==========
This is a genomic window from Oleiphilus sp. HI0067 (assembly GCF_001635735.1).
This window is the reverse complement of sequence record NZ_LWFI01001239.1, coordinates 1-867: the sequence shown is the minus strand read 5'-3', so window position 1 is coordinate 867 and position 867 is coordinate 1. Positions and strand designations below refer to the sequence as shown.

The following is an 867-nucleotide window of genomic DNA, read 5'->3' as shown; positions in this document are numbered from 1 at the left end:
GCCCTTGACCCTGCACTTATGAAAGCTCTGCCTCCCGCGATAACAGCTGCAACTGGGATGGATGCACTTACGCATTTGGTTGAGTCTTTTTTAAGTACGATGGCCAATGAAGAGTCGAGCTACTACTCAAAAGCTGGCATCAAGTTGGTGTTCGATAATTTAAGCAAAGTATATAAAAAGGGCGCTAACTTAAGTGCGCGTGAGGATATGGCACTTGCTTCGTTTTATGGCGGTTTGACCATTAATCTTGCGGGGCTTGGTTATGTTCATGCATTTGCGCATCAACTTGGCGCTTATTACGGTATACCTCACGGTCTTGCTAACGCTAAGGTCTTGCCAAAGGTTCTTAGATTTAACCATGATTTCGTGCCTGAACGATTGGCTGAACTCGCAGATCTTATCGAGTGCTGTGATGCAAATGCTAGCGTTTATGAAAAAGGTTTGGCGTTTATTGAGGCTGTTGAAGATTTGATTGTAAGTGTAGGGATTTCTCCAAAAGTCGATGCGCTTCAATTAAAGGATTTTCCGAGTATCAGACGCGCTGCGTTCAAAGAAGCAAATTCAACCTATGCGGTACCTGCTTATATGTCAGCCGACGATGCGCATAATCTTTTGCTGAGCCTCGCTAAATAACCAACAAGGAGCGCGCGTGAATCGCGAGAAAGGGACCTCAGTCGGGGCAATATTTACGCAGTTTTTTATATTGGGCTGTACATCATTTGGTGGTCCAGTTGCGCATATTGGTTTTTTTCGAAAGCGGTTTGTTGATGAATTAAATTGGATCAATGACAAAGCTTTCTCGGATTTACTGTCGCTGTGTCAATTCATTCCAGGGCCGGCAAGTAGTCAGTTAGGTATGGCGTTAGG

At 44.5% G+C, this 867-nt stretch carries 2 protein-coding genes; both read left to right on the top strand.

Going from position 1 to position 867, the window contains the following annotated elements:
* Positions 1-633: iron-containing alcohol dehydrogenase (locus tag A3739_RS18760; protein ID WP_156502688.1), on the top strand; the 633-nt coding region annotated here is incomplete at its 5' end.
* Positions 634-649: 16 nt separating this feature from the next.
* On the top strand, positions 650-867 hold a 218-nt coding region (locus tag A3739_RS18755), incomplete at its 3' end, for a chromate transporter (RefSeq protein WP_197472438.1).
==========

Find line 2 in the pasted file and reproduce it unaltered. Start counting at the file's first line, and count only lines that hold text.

This window is the reverse complement of sequence record NZ_LWFI01001239.1, coordinates 1-867: the sequence shown is the minus strand read 5'-3', so window position 1 is coordinate 867 and position 867 is coordinate 1. Positions and strand designations below refer to the sequence as shown.